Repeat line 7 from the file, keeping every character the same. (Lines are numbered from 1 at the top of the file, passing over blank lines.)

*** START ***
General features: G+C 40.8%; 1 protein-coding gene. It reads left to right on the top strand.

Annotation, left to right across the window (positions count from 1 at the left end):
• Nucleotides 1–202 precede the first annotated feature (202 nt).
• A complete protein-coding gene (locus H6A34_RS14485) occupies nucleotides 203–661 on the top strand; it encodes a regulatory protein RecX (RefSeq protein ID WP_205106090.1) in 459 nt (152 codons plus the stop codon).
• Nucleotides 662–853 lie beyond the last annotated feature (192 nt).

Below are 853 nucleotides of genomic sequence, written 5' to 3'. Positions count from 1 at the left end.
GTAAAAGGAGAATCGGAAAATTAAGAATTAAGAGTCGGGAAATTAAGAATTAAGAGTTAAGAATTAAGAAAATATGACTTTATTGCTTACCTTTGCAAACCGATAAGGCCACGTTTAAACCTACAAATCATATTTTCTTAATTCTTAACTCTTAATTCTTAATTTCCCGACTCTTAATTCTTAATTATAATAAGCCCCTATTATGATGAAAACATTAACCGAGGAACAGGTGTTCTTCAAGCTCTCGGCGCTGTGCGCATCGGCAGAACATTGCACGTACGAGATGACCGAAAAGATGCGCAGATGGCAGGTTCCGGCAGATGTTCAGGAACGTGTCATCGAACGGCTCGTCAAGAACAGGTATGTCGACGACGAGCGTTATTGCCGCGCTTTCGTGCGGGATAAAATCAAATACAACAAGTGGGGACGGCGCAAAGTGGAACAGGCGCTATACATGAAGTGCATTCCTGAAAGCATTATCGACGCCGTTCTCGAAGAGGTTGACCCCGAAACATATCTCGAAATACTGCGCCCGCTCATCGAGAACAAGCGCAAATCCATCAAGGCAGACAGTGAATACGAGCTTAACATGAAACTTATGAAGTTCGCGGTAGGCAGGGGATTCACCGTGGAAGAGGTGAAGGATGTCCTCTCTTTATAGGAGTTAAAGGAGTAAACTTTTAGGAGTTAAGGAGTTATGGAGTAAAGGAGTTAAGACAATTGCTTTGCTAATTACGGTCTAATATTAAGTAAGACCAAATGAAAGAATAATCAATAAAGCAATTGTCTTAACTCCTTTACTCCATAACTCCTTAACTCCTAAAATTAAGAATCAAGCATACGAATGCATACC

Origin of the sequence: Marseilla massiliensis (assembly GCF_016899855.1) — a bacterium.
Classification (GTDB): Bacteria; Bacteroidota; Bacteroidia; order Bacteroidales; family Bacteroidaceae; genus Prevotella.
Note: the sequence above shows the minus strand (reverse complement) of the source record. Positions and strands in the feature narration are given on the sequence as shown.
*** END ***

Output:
GTAAAAGGAGAATCGGAAAATTAAGAATTAAGAGTCGGGAAATTAAGAATTAAGAGTTAAGAATTAAGAAAATATGACTTTATTGCTTACCTTTGCAAACCGATAAGGCCACGTTTAAACCTACAAATCATATTTTCTTAATTCTTAACTCTTAATTCTTAATTTCCCGACTCTTAATTCTTAATTATAATAAGCCCCTATTATGATGAAAACATTAACCGAGGAACAGGTGTTCTTCAAGCTCTCGGCGCTGTGCGCATCGGCAGAACATTGCACGTACGAGATGACCGAAAAGATGCGCAGATGGCAGGTTCCGGCAGATGTTCAGGAACGTGTCATCGAACGGCTCGTCAAGAACAGGTATGTCGACGACGAGCGTTATTGCCGCGCTTTCGTGCGGGATAAAATCAAATACAACAAGTGGGGACGGCGCAAAGTGGAACAGGCGCTATACATGAAGTGCATTCCTGAAAGCATTATCGACGCCGTTCTCGAAGAGGTTGACCCCGAAACATATCTCGAAATACTGCGCCCGCTCATCGAGAACAAGCGCAAATCCATCAAGGCAGACAGTGAATACGAGCTTAACATGAAACTTATGAAGTTCGCGGTAGGCAGGGGATTCACCGTGGAAGAGGTGAAGGATGTCCTCTCTTTATAGGAGTTAAAGGAGTAAACTTTTAGGAGTTAAGGAGTTATGGAGTAAAGGAGTTAAGACAATTGCTTTGCTAATTACGGTCTAATATTAAGTAAGACCAAATGAAAGAATAATCAATAAAGCAATTGTCTTAACTCCTTTACTCCATAACTCCTTAACTCCTAAAATTAAGAATCAAGCATACGAATGCATACC